Coffin’s point was that the litigation will involve reviewing decades of scientific evidence on fossil-fuel use and its connection to climate change, and studying countless documents to determine what the government knew. It will be costly and time-consuming, and if the energy industry wanted out, that’s probably because it knew it wasn’t going to win, or at least not easily.
Coffin recommended the case proceed to trial at the district court level, finding no reason to dismiss the case as the government and associations requested, noting a similar 2015 Netherlands case advanced by Dutch kids as precedent. In it, courts ruled that the Dutch government was in negligent breach of policies adopted to stop global warming; the government was ordered to reduce emissions by 25% within five years. Coffin, in his June decision, pointed out that the Dutch government’s argument that one nation alone cannot mitigate climate change failed to convince courts that the Netherlands wasn’t responsible for at least trying to stop global warming.
After that, the federal government’s justice department petitioned (pdf) the Ninth Circuit in San Francisco to halt the case with a special writ, basically asking a panel of judges to order the lower court to do its job, which here would be to dismiss the kids’ unprecedented claim, they say.
On Dec. 11, three Ninth Circuit judges listened to the government’s lawyers argue that there’s no fundamental right to “a climate system capable of sustaining human life.” If the courts were to find that this “amorphous and sweeping” right does exist, it would create an impossible situation, with indefinite judicial review of “all federal policy decisions related to fossil fuels, energy production, alternative energy sources, public lands, and air quality standards.” That, the government argues, is unprecedented “to say the least.”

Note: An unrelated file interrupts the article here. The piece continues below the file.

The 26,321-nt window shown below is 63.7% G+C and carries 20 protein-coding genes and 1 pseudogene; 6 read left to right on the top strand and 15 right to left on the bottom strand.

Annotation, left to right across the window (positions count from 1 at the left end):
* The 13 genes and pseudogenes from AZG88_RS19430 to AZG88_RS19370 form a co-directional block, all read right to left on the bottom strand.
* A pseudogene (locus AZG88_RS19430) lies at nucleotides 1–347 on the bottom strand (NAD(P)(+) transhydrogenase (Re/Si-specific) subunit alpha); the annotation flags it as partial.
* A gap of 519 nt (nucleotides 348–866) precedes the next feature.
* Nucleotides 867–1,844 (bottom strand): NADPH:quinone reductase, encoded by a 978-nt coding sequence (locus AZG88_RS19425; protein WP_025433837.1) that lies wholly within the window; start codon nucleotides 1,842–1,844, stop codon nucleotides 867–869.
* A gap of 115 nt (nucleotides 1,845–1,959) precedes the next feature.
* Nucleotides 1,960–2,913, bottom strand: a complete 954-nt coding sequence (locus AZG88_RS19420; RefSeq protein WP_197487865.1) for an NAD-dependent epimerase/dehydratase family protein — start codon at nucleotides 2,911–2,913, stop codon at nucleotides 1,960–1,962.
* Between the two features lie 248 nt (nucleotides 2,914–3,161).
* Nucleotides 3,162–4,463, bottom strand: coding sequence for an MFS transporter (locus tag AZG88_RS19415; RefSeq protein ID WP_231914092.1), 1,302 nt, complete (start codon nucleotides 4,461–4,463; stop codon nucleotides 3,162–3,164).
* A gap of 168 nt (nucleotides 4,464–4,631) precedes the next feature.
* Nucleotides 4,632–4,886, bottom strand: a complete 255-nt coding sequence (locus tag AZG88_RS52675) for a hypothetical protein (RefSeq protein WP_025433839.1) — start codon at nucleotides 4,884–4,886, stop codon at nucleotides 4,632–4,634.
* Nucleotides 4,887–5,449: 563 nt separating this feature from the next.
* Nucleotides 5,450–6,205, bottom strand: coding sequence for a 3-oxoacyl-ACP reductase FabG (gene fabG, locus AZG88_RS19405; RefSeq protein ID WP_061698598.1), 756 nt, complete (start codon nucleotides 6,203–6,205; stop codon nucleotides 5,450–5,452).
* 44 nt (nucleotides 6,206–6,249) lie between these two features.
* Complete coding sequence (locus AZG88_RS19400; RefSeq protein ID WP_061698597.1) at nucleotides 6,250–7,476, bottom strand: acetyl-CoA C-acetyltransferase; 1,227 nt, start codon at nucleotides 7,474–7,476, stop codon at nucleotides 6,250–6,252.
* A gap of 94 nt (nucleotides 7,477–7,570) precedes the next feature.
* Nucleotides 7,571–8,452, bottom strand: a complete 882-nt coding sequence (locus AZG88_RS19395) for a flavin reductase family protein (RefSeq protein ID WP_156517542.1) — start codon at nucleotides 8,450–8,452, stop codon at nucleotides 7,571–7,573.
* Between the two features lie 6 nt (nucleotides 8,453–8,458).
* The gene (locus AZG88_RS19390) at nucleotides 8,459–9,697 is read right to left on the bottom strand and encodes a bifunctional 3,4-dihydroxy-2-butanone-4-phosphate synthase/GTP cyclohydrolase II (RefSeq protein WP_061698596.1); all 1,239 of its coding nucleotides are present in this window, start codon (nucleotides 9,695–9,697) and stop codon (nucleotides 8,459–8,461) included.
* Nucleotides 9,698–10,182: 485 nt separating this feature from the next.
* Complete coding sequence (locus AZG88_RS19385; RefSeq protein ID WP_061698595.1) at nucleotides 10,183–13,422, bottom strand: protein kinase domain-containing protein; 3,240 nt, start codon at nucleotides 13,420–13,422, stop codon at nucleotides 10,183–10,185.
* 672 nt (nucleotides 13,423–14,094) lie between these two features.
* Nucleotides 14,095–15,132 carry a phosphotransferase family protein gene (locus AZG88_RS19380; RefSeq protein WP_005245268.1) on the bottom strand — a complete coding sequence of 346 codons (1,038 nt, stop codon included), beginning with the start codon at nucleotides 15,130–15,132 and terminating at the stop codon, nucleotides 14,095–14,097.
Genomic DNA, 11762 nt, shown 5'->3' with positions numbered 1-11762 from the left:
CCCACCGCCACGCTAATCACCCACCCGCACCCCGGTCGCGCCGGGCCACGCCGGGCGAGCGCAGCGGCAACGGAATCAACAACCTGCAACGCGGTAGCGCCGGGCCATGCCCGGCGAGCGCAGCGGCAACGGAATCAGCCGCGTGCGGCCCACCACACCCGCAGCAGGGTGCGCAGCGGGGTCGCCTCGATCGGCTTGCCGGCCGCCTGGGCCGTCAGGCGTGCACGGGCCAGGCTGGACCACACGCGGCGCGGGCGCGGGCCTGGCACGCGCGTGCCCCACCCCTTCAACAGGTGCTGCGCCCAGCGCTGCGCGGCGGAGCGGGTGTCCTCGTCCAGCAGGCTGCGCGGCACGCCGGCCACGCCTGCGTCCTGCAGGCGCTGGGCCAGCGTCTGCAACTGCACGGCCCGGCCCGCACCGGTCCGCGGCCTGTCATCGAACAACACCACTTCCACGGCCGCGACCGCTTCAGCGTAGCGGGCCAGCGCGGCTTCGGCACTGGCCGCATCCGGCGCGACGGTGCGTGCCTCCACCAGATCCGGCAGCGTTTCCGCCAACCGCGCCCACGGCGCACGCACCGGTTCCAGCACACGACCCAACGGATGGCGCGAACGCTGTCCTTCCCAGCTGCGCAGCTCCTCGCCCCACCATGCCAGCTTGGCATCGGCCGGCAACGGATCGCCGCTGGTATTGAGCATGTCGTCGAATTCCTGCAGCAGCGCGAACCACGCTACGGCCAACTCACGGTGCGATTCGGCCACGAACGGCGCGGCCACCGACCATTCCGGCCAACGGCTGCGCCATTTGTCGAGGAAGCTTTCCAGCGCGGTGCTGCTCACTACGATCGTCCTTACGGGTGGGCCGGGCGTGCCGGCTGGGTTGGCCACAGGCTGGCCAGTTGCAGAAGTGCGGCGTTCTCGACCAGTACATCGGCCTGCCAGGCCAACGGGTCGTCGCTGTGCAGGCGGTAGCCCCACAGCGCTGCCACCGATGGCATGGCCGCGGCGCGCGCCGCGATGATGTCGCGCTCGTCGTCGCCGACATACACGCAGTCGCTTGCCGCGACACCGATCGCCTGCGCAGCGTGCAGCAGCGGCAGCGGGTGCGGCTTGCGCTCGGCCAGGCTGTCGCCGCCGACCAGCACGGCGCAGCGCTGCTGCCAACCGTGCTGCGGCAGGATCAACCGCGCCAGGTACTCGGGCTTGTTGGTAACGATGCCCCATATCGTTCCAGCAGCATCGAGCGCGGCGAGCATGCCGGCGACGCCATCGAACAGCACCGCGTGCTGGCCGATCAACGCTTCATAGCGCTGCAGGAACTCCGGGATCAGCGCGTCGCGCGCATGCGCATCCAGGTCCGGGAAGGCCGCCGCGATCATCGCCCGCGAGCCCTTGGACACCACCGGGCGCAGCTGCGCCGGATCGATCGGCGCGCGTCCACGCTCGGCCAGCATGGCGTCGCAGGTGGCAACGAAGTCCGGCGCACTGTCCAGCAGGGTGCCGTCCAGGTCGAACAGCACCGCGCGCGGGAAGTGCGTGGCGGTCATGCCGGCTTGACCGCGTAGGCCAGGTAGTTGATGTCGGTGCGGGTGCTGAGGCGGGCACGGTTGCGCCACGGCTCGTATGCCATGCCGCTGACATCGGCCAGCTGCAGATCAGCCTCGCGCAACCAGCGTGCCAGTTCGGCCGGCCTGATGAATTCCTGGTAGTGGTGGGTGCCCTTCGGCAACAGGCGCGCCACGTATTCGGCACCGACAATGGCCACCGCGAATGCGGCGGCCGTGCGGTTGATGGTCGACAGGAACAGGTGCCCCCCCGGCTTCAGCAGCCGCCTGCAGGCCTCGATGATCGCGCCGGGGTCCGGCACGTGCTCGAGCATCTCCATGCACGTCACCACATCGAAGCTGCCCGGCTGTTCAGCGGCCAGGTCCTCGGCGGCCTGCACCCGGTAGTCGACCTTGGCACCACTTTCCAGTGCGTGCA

Just because it’s new or difficult to do, doesn’t mean it can’t or won’t happen, however. In fact, observers of the hearing didn’t seem to think it went the government’s way. Michael Gerrard, director of the Sabin Center for Climate Change Law at Columbia University told Inside Climate News that, based on the panel’s questions, the matter will likely proceed to trial in Oregon next year. Still, if it does, the government will surely keep on trying anything to thwart the kids, he predicts.
In the long view, whether or not there is a trial in February and whatever the outcome if it does happen, the case is a victory of sorts for everyone.
By claiming the constitutional right to a cool future, and reminding adults that they are merely the Earth’s trustees, not its owners, children create legal precedent, make their case in the court of public opinion, and do society a service by introducing the ideas that are later deemed progress.
This is how rights are made, through legal fights that seem a lost cause in isolation, but build up steam, finding increasing societal support over time until courts can no longer deny the claims. Civil rights were won this way in the 1960s, as was the right to same-sex marriage in the new millennium. Now, in the 2010s, children are stepping up for the planet in courts all over the world:
- In 2012, Ugandan youth (pdf) sued the state for failing to comply with international climate-change agreements.
- In 2015, Dutch kids won Urgenda Foundation v. The State of the Netherlands (pdf), the case mentioned earlier in this article.
- In 2016, a seven-year-old girl’s climate-change suit against Pakistan has been allowed to proceed over state objections.
- In March of this year, an Indian child (pdf) sued authorities for ignoring environmental regulations.
- In September, Portuguese kids began crowdfunding for litigation against 47 governments in the European Court of Human Rights.
In the US, the young Americans already sense their efforts are working. “I felt that the court understood the gravity of our need for trial,” Nathan Baring, a 17-year-old plaintiff from Fairbanks, Alaska said after this week’s hearing in San Francisco (pdf). “I believe that the momentum is on our side and it’s time for climate science to have its day in court.”